JOHN SAAVEDRA JR.
I was never a fan of Twitter because people always find it more interesting to write about that sandwich they’re having, or how hot the woman at the other side of the department store is or how that outrageous thing Snooki did (“Jersey Shore” fanatics raise your shameful little hands) made their night.
What interests (disgusts) me the most about Twitter is how much time people take with some of their pointless posts.
One guy spends his time (his entire day from the amount of daily updates) on Twitter translating 50 Cent’s obnoxious rap lyrics into Olde English.
We have become a scatter-brained, thoughtless, clueless race, at least according to Twitter standards.
Starting a Twitter and joining this madness put me on the verge of an epileptic attack from all the flashing notifications that popped up on my screen, which I clicked on and realized it was another post about this guy getting drunk at a bar and puking on his girlfriend Sarah again.
Sometimes in the middle of the night, I found myself becoming interested in people’s pointless (yet funny) shenanigans. I’d sit up in my bed in the middle of the night and wonder, “Why is Sarah still with this guy?”
I mean why doesn’t she have standards?
The least he can do for you is not puke all over your nice hip-length dress on a Tuesday night outside of a bar.
Maybe Sarah should stand up for herself and find someone that will take her to wine and cheese tastings instead…Oh, and buy her a longer dress.
When I realized I was drowning in digital puke, I decided to give this Twitter thing a restart.
At first, I was interested in movie critic extraordinaire Roger Ebert’s Twitter because he linked me to a New York Times Op-Ed about alien life.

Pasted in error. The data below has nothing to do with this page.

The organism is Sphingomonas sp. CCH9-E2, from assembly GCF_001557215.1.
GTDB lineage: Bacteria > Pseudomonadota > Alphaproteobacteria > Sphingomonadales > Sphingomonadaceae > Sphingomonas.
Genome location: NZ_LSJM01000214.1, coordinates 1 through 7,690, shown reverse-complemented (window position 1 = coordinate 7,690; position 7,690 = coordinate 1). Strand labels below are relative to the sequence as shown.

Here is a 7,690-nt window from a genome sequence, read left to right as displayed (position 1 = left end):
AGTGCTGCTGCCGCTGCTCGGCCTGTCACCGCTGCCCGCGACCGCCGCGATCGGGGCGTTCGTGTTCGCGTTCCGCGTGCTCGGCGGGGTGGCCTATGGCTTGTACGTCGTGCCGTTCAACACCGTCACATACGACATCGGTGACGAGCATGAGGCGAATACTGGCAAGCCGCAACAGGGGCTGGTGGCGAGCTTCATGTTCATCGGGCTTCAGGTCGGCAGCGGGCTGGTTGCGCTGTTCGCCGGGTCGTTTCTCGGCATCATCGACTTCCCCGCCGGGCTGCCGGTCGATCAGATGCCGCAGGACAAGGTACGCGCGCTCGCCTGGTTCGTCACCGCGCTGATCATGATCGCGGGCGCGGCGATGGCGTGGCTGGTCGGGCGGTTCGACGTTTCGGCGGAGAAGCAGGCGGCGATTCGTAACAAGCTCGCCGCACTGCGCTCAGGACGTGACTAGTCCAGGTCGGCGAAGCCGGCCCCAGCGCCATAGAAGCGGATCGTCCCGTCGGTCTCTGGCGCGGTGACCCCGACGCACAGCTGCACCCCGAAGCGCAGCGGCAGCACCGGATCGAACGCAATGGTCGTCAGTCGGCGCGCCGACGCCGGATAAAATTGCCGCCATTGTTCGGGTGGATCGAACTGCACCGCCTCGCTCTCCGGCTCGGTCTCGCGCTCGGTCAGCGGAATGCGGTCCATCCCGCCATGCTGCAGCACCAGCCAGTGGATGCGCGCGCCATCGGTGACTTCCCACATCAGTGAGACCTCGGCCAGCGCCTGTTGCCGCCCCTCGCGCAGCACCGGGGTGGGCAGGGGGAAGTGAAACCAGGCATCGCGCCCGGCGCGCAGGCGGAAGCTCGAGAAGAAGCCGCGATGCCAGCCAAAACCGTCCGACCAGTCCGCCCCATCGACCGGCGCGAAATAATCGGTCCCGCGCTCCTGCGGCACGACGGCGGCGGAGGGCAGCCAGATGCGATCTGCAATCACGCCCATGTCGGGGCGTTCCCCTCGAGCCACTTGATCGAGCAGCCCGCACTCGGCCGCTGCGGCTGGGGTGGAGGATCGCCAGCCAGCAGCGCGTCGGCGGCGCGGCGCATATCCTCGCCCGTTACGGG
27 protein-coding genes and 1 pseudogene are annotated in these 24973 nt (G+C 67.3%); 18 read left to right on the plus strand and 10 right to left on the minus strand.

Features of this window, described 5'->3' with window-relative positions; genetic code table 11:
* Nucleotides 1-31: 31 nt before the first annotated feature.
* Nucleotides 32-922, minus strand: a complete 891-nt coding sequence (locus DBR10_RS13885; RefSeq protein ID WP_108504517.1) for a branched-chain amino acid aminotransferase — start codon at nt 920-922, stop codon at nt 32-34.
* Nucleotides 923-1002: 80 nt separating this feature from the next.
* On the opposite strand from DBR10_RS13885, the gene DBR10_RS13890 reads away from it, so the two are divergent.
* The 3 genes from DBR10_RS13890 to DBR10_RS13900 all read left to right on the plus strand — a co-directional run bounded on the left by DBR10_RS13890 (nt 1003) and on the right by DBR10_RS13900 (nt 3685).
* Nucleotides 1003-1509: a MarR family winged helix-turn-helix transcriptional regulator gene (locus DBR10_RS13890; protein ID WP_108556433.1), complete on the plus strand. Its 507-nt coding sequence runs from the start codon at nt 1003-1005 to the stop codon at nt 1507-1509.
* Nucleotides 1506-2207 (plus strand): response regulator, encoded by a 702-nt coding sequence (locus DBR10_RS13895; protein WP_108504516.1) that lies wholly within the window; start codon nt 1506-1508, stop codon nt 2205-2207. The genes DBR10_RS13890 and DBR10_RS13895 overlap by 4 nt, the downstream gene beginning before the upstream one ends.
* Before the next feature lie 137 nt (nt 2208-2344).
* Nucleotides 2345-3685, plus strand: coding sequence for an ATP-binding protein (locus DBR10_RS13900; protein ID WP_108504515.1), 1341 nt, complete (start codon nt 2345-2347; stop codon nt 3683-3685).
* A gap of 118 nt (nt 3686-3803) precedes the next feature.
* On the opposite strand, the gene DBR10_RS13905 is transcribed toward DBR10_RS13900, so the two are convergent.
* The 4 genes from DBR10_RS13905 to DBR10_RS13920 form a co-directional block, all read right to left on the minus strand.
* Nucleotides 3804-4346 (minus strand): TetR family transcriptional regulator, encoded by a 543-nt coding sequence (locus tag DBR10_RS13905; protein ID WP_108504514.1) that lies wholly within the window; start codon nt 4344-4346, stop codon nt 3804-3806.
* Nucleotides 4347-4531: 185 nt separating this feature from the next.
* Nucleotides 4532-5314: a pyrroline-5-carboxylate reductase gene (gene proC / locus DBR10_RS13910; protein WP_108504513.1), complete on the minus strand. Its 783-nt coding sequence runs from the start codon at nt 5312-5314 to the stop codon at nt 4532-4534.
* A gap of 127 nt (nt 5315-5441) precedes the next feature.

That was my first positive experience with Twitter.
I like to be as informed as possible. I go on the New York Times website whenever I have time.
I’ve never depended on social media sites for solid information about the world. So it dawned on me that since I was interested in The New York Times and its many narratives, I should try looking up a Twitter list pertaining to The New York Times only. That’s how I found the Times Staff List.
Immediately, I loved the list.
What caught my attention about the list is how it combines both elements of social media and news reporting.
These people are not just posting as members of the Times community but also as, well, people. They mix autobiographical with informative.
One man posts about the NFL going on strike.
“My son asked me if there was no NFL would I die? I had to lie and say no.” I think that is a valid and informative way of reporting on the NFL strikes.
Another guy writes about the missing snake at the Bronx Zoo.
He writes, “To understand the situation, you must understand snakes,” followed by a link to a Times article.
Another woman posts about the Times’ new pay structure.
Now this might not be breaking news to the masses, but I find myself suddenly, unexplainably, interested in these people’s lives.
Anarchy at The New York Times might make for an interesting thread of angry Twitter posts.
I would love to see Charles Blow stop posting statistical figures about Obama and the Jews; and start posting the daily count of asses he’s kicking due to the Times’ new payroll.
Anyways, for now I’m satisfied with these informed group of people who are making me laugh and smarter at the same time.
Twitter, you’re not all bad.
You just stink during “Jersey Shore” and Thirsty Thursdays.
Lewis Black should definitely write some stand-up about you.